Is there a cure?

Right now, half a billion people across the globe are living with genital herpes (with several billion experiencing oral herpes infections). Why? Because there isn’t a cure for herpes. And once a person contracts herpes, they’ll live with the virus in their system for the rest of their life.

Currently, there are a bunch of antiviral medications that can reduce the severity and frequency of herpes symptoms. There is also a range of treatments that can be helpful during an outbreak, including:

  • Salt baths
  • Applying local anaesthetic gel to the sores and infected areas
  • Taking regular hot baths
  • Pain relief medications (such as paracetamol or ibuprofen)

The World Health Organisation is calling for a vaccine to cure herpes and provide long-term relief to this painful, and often recurring, condition. Until then, the best course of action is to manage symptoms as they arise.

Treating herpes with medication

While there isn't a cure for herpes, there are medications that can help keep symptoms at bay, so you can live your best life without worrying about having a flare-up.

Pilot offers two treatment options for herpes — one is suppressive therapy that involves a daily or proactive medication, which reduces the chances of future outbreaks and minimises the risk of passing it on to a partner. In fact, this medication reduces recurrences by 80 per cent and reduces transmission risk by around 50 per cent.

The second option is outbreak therapy, to treat current flare-ups when they occur. Taken at the first sign, a one-off course of antibiotics shortens the duration of an outbreak, offers fast relief and lessens the severity of symptoms.

Simply complete Pilot's text-based questionnaire and a local doctor will create a personalised treatment plan based on your individual circumstances, which will then be discreetly delivered to your door.

Living with herpes might feel limiting but thanks to modern medicine, there are ways to treat outbreaks and keep symptoms to a minimum while also reducing the chance of passing the virus onto a partner, so you can continue to have a thriving sex life.

Is it safe to have sex with someone who has herpes?

So, you or your partner has discovered you’ve got herpes.

Before things get hot and heavy, it’s important to understand how to safely navigate sex when while dealing with herpes. In fact, herpes doesn’t have to mean an end to your sex life, it just means you’ll have to take a few extra steps and precautions to keep yourself (and your future partners) safe.

It’s impossible to totally eliminate your risk of contracting herpes from an infected partner, but you can take steps to make things as safe as possible. That means avoiding sex when your partner is experiencing an outbreak and waiting until symptoms subside (such as cold sores and blisters) before having sex again. And yes, that means every kind of sex (including oral, vaginal and anal sex).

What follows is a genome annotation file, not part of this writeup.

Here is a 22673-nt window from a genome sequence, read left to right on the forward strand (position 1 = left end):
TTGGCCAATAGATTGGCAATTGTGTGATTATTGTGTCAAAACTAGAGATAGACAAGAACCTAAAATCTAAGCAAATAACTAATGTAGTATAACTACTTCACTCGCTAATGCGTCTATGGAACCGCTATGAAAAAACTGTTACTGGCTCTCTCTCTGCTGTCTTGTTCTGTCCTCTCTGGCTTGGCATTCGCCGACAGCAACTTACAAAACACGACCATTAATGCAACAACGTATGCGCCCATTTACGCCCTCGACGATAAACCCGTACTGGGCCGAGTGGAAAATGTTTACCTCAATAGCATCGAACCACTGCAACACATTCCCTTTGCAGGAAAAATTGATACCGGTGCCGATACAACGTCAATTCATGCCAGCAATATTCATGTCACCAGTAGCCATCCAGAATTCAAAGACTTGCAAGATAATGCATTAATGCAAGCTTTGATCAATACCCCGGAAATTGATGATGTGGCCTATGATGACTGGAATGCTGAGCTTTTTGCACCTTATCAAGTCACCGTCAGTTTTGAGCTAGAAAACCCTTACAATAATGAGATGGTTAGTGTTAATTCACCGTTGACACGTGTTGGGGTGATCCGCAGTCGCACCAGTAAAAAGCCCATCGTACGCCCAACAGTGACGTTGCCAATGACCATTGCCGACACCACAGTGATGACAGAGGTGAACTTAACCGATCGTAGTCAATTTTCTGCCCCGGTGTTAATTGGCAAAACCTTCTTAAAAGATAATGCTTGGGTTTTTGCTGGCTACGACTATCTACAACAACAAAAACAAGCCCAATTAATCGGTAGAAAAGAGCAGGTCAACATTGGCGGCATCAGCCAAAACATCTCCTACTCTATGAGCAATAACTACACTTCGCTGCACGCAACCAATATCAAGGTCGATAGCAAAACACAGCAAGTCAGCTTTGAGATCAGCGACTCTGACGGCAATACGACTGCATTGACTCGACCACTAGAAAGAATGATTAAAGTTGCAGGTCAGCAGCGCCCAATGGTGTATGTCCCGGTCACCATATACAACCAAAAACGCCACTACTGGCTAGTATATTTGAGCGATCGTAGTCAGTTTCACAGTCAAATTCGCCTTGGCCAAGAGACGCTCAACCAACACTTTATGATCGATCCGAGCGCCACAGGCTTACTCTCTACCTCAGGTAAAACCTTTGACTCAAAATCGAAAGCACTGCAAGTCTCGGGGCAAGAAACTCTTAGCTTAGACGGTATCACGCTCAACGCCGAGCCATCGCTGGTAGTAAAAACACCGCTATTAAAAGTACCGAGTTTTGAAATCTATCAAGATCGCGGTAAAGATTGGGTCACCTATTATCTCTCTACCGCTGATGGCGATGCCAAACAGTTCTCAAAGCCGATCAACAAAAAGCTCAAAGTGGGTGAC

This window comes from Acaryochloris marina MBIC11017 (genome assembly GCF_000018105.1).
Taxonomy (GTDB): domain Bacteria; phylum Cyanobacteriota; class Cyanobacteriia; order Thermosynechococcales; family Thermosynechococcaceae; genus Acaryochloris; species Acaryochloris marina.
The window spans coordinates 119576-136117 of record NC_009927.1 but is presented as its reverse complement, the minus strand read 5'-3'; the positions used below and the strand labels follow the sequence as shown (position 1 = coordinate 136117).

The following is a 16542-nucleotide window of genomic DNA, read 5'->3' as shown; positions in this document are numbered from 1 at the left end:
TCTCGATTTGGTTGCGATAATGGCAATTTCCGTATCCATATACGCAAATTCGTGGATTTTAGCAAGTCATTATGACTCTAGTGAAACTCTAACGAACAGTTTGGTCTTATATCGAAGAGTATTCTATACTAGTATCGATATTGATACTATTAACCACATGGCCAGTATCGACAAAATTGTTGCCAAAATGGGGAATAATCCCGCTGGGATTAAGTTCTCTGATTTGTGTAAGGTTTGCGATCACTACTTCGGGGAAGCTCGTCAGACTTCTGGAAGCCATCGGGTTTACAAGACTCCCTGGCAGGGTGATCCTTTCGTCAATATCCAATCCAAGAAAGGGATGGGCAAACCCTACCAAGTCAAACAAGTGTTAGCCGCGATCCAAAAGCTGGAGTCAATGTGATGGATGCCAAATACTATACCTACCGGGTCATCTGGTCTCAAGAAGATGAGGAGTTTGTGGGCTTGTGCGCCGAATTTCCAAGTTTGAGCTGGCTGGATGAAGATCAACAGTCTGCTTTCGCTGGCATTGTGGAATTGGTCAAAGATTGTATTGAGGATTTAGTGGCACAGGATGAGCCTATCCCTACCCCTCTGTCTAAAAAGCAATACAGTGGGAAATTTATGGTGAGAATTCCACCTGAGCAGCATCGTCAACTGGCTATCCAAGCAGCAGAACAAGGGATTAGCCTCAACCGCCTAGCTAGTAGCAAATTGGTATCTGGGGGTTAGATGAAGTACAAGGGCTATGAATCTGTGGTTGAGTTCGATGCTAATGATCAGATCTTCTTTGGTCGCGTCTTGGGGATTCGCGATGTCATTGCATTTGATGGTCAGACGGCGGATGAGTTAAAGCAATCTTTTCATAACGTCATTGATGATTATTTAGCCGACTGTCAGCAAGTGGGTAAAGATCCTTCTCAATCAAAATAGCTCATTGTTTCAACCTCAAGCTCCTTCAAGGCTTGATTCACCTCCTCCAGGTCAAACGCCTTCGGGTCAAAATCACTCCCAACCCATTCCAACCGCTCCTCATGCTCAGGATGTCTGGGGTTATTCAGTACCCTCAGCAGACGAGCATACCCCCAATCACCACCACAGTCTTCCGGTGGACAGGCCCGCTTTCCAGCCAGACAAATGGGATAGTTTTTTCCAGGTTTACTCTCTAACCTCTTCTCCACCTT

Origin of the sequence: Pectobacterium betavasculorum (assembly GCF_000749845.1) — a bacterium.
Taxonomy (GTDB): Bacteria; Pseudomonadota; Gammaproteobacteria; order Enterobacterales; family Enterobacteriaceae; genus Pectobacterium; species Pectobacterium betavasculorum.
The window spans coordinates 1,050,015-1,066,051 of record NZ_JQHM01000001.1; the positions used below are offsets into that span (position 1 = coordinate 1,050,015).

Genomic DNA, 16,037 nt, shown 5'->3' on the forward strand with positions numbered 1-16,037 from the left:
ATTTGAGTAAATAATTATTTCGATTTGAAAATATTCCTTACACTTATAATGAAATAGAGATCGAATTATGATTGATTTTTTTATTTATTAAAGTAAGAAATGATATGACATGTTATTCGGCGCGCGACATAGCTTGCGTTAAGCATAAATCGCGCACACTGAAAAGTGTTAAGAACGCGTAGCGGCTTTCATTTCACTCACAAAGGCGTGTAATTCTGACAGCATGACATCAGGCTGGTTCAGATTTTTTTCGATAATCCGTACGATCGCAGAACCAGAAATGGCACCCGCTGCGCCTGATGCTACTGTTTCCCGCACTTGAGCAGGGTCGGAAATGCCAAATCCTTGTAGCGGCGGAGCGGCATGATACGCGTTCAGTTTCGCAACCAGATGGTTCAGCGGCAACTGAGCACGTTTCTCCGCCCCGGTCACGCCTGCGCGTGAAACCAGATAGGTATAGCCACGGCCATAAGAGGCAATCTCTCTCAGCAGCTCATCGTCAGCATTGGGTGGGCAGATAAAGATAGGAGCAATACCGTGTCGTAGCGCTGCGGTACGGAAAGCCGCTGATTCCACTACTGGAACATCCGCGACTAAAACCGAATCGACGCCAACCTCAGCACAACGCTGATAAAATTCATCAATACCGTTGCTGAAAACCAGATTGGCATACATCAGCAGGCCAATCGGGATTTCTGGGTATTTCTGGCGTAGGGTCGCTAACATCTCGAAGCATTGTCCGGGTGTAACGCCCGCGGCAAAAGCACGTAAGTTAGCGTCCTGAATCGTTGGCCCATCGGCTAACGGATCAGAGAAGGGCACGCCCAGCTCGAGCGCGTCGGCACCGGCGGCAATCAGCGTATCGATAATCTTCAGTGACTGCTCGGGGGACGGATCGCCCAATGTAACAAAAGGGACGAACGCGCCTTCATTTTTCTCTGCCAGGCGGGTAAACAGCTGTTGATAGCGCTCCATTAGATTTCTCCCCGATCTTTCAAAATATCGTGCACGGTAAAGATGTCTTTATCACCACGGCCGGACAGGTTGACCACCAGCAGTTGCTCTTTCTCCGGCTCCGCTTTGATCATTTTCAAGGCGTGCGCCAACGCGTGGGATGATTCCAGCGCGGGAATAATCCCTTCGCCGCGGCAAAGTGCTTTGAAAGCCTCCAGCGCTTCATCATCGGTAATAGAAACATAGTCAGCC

Using barrier contraception such as condoms is also a wise move to help lower the risk of transmission during sex (even when symptoms aren’t present). Plus, regularly taking antiviral medications can help lower your partner’s chances of outbreaks occurring too.

How to talk about herpes with your partner

Herpes is shrouded in stereotypes and stigma, but it shouldn’t be. It’s one of the most common STIs and often doesn’t present with symptoms which has aided its rapid spread. While there isn’t a cure yet, the condition is manageable and doesn’t need to spell disaster for your dating life.

But what does need to change is the way we talk about herpes. Contrary to popular misconceptions, it’s got nothing to do with sleeping around. In many cases, symptoms won’t present for months or even years after contracting the virus. But the longer we avoid talking about herpes, the longer sufferers will be forced to navigate the shame of this misunderstood condition.

So, what are the best ways to let your partners know you have herpes?

  • Communicate early and don’t wait until you get into bed to have the conversation
  • Be open and honest about the situation and explain the risks involved
  • Educate them about the diagnosis means and how you can both navigate sex safely
  • Explain your options and chat about what you both feel comfortable doing

The key to navigating this conversation successfully is to be upfront and honest. When it comes to safe sex, making sure you’re both aware of the risks (especially in the case of STIs) means everyone is on the same page. Avoiding the subject or lying about the condition is only going to do more harm than good in the long run.

The longer we avoid talking about herpes, the longer sufferers will be forced to navigate the shame of this misunderstood condition.

While herpes can be uncomfortable and painful, the condition is much more common than you’d think. Although there isn’t a cure, there are practical ways to manage symptoms as they arise. While its important to avoid sex during an outbreak, herpes doesn’t have to stop you dating or having a healthy sex life (it just means taking a few extra precautions).

The key is to have open and honest conversations early on with your partner to ensure you’re both aware of the risks involved.